AFL Inclusion video series

These videos were produced in partnership with the AFL as part of our 2021 sponsorship with AFL Inclusion to promote their All Abilities programs and support the participation of people with disability in community football.

AFL Blind – Bridget Jolley

How do you play… Footy?

Meet Bridget.

Hi, my name is Bridget Jolley. I’m a mad keen footy fan, and I’m super excited that for the last few years, I’ve been able to play Aussie rules football.

What is AFL Blind?

High energy, fast, loud. AFL Blind is a version of Australian Rules Football that is designed specifically for blind and vision impaired people.

Scoring is based off standard Aussie rules, but different classified players will score different amount of points for goals and behinds.

The players are classified based of level of vision and also ability in basic football skills, so things like being able to mark, kick, handball, run.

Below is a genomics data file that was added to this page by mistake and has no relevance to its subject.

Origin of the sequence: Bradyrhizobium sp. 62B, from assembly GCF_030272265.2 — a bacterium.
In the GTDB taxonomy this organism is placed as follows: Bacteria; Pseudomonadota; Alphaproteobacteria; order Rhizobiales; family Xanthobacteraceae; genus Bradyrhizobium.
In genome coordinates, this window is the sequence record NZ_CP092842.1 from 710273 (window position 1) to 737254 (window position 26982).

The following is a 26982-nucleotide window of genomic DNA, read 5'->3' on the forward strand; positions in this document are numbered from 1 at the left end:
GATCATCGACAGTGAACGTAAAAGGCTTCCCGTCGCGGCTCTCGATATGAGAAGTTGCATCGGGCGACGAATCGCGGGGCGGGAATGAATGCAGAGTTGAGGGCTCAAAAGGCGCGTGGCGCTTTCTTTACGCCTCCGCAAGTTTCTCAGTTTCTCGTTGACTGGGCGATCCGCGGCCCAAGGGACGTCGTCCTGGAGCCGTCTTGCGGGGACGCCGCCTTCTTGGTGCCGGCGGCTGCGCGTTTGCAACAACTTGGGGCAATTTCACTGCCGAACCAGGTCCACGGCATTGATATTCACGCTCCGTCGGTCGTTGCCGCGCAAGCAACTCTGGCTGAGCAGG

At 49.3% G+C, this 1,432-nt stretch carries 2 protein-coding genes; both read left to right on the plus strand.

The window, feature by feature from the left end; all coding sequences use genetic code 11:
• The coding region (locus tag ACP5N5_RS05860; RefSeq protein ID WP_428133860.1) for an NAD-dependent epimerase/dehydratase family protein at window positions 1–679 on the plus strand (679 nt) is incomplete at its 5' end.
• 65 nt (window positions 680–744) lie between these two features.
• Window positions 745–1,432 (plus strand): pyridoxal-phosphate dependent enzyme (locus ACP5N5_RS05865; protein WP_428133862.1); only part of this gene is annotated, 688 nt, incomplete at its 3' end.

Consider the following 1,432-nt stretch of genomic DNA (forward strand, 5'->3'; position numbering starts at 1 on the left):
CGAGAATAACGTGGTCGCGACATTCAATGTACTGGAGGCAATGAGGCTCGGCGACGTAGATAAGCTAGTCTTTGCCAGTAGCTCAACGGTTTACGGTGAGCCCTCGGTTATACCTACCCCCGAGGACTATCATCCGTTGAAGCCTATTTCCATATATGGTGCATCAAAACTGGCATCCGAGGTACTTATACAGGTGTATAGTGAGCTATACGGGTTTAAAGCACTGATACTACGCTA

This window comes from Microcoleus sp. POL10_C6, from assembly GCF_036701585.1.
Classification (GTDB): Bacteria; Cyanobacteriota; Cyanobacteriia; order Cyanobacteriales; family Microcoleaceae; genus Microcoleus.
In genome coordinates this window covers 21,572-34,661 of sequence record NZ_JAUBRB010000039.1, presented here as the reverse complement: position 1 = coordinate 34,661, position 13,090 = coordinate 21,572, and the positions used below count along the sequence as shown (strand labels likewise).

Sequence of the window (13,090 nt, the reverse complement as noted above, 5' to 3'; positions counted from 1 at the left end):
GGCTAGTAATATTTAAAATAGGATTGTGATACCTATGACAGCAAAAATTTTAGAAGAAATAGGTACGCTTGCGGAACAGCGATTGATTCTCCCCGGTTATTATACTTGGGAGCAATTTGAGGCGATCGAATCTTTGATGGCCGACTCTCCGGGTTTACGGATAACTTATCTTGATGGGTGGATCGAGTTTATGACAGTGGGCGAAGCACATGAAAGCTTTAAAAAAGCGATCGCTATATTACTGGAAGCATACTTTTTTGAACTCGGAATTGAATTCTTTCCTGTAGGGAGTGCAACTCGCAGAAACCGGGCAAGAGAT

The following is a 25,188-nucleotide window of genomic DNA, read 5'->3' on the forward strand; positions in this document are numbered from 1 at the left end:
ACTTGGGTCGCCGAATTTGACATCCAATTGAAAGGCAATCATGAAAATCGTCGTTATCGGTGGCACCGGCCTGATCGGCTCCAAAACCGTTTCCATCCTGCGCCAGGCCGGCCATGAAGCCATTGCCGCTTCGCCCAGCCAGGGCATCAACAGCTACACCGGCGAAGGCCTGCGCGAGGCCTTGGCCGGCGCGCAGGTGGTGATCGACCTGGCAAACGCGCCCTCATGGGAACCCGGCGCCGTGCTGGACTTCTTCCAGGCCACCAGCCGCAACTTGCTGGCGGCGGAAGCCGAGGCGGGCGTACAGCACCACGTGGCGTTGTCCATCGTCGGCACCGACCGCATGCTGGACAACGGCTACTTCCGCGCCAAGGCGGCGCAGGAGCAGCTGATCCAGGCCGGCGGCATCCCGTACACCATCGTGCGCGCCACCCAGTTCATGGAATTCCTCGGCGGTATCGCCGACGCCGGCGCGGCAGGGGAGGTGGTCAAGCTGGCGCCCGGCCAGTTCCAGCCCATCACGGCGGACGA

How do you play?

There is a commentary of what’s happening on ground that is played through a PA system, which explains what’s going on at the field. Behind the goals, there is a sound that’s made through some shakers and this helps people understand where they are in line with the middle of the goals.

But… what about the ball?

The buzzer inside the ball can be turned on and off. And so when it’s on the ground, it can be tracked, but also as it’s traveling through the air. And it’s super annoying.

The ball that is used is a soft, brightly-coloured Sherrin. This helps with the ball being able to move and be spotted throughout the game.

Why did you join AFL Blind?

I love footy and I’ve never really had an opportunity to be able to play in a competition that would feel like it was fair, and like I’d be able to actually contribute equally as my teammates.